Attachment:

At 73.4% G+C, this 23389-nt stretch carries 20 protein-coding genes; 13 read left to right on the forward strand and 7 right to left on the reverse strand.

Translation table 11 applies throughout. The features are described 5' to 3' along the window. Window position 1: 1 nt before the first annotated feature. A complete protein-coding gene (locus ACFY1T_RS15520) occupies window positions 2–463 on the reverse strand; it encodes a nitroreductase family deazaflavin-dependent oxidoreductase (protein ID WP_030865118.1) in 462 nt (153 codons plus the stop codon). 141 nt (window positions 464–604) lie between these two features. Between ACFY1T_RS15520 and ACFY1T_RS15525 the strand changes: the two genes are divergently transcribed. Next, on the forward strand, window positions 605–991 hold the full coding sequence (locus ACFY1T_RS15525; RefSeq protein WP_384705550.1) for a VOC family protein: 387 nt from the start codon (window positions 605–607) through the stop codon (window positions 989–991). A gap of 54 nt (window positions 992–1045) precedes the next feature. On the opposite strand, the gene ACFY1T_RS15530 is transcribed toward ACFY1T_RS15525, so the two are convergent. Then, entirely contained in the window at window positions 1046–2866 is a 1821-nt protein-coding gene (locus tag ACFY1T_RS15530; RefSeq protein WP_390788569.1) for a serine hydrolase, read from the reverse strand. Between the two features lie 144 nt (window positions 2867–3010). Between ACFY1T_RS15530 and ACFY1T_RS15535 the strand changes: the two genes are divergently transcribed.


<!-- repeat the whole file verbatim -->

At 73.4% G+C, this 23389-nt stretch carries 20 protein-coding genes; 13 read left to right on the forward strand and 7 right to left on the reverse strand.

Translation table 11 applies throughout. The features are described 5' to 3' along the window. Window position 1: 1 nt before the first annotated feature. A complete protein-coding gene (locus ACFY1T_RS15520) occupies window positions 2–463 on the reverse strand; it encodes a nitroreductase family deazaflavin-dependent oxidoreductase (protein ID WP_030865118.1) in 462 nt (153 codons plus the stop codon). 141 nt (window positions 464–604) lie between these two features. Between ACFY1T_RS15520 and ACFY1T_RS15525 the strand changes: the two genes are divergently transcribed. Next, on the forward strand, window positions 605–991 hold the full coding sequence (locus ACFY1T_RS15525; RefSeq protein WP_384705550.1) for a VOC family protein: 387 nt from the start codon (window positions 605–607) through the stop codon (window positions 989–991). A gap of 54 nt (window positions 992–1045) precedes the next feature. On the opposite strand, the gene ACFY1T_RS15530 is transcribed toward ACFY1T_RS15525, so the two are convergent. Then, entirely contained in the window at window positions 1046–2866 is a 1821-nt protein-coding gene (locus tag ACFY1T_RS15530; RefSeq protein WP_390788569.1) for a serine hydrolase, read from the reverse strand. Between the two features lie 144 nt (window positions 2867–3010). Between ACFY1T_RS15530 and ACFY1T_RS15535 the strand changes: the two genes are divergently transcribed.